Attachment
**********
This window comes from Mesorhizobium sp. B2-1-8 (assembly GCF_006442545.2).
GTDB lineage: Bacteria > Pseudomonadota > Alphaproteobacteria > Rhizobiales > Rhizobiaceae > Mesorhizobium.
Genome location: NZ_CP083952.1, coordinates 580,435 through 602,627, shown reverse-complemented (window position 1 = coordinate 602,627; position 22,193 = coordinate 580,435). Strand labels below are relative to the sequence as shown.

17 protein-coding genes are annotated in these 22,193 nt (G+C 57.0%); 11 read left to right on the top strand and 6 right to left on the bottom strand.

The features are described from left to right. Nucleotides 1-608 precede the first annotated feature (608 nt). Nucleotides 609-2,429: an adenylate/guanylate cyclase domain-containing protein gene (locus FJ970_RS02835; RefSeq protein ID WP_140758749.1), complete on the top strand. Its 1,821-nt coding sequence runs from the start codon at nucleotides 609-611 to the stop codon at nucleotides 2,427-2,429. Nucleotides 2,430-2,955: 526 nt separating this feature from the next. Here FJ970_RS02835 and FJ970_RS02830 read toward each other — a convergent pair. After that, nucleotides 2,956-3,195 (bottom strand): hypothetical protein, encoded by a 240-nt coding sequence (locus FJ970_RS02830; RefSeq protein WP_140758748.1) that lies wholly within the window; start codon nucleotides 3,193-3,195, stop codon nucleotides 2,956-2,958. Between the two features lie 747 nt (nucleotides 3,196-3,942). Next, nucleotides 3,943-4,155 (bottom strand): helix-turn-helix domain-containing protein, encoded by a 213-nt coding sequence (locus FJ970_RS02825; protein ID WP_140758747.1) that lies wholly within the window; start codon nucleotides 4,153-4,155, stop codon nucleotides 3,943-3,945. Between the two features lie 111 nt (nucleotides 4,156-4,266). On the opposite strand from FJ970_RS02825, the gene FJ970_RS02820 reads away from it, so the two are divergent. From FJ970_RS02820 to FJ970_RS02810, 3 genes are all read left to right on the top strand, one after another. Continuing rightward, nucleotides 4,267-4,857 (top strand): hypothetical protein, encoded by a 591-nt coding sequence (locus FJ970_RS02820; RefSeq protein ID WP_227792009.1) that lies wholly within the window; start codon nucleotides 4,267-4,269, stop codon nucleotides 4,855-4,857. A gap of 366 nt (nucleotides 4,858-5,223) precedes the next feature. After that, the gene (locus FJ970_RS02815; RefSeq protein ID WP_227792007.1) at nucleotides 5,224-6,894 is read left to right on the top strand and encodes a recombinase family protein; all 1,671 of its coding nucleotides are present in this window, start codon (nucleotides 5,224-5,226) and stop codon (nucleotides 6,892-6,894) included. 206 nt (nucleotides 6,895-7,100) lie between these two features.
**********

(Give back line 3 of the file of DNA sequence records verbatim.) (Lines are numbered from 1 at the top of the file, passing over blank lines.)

Genome location: NZ_CP083952.1, coordinates 580,435 through 602,627, shown reverse-complemented (window position 1 = coordinate 602,627; position 22,193 = coordinate 580,435). Strand labels below are relative to the sequence as shown.